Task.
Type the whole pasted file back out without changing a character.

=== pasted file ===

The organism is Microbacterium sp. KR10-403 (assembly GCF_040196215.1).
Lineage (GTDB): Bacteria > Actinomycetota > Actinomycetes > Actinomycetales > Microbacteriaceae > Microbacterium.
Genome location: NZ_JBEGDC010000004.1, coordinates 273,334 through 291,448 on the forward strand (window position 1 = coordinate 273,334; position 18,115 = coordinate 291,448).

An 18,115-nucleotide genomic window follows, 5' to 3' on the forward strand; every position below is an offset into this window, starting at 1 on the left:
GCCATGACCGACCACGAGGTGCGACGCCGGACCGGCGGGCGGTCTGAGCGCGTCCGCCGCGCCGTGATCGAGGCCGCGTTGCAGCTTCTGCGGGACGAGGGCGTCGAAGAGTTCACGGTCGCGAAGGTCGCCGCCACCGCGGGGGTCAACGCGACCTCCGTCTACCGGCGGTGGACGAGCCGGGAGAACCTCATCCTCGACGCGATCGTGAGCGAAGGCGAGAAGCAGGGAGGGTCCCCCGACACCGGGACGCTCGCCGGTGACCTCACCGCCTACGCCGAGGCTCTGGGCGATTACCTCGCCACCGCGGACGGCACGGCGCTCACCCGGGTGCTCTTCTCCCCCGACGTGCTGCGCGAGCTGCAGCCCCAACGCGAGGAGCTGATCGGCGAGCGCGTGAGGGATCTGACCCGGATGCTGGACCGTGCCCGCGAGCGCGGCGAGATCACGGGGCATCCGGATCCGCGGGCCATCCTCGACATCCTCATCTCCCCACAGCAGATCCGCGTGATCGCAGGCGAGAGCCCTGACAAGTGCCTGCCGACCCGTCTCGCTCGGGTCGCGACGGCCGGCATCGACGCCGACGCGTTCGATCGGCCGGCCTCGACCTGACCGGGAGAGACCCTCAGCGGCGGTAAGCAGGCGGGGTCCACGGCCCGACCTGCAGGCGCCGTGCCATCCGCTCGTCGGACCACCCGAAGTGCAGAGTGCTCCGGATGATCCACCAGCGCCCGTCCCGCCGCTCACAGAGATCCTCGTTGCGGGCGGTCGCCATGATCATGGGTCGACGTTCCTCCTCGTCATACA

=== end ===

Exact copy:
The organism is Microbacterium sp. KR10-403 (assembly GCF_040196215.1).
Lineage (GTDB): Bacteria > Actinomycetota > Actinomycetes > Actinomycetales > Microbacteriaceae > Microbacterium.
Genome location: NZ_JBEGDC010000004.1, coordinates 273,334 through 291,448 on the forward strand (window position 1 = coordinate 273,334; position 18,115 = coordinate 291,448).

An 18,115-nucleotide genomic window follows, 5' to 3' on the forward strand; every position below is an offset into this window, starting at 1 on the left:
GCCATGACCGACCACGAGGTGCGACGCCGGACCGGCGGGCGGTCTGAGCGCGTCCGCCGCGCCGTGATCGAGGCCGCGTTGCAGCTTCTGCGGGACGAGGGCGTCGAAGAGTTCACGGTCGCGAAGGTCGCCGCCACCGCGGGGGTCAACGCGACCTCCGTCTACCGGCGGTGGACGAGCCGGGAGAACCTCATCCTCGACGCGATCGTGAGCGAAGGCGAGAAGCAGGGAGGGTCCCCCGACACCGGGACGCTCGCCGGTGACCTCACCGCCTACGCCGAGGCTCTGGGCGATTACCTCGCCACCGCGGACGGCACGGCGCTCACCCGGGTGCTCTTCTCCCCCGACGTGCTGCGCGAGCTGCAGCCCCAACGCGAGGAGCTGATCGGCGAGCGCGTGAGGGATCTGACCCGGATGCTGGACCGTGCCCGCGAGCGCGGCGAGATCACGGGGCATCCGGATCCGCGGGCCATCCTCGACATCCTCATCTCCCCACAGCAGATCCGCGTGATCGCAGGCGAGAGCCCTGACAAGTGCCTGCCGACCCGTCTCGCTCGGGTCGCGACGGCCGGCATCGACGCCGACGCGTTCGATCGGCCGGCCTCGACCTGACCGGGAGAGACCCTCAGCGGCGGTAAGCAGGCGGGGTCCACGGCCCGACCTGCAGGCGCCGTGCCATCCGCTCGTCGGACCACCCGAAGTGCAGAGTGCTCCGGATGATCCACCAGCGCCCGTCCCGCCGCTCACAGAGATCCTCGTTGCGGGCGGTCGCCATGATCATGGGTCGACGTTCCTCCTCGTCATACA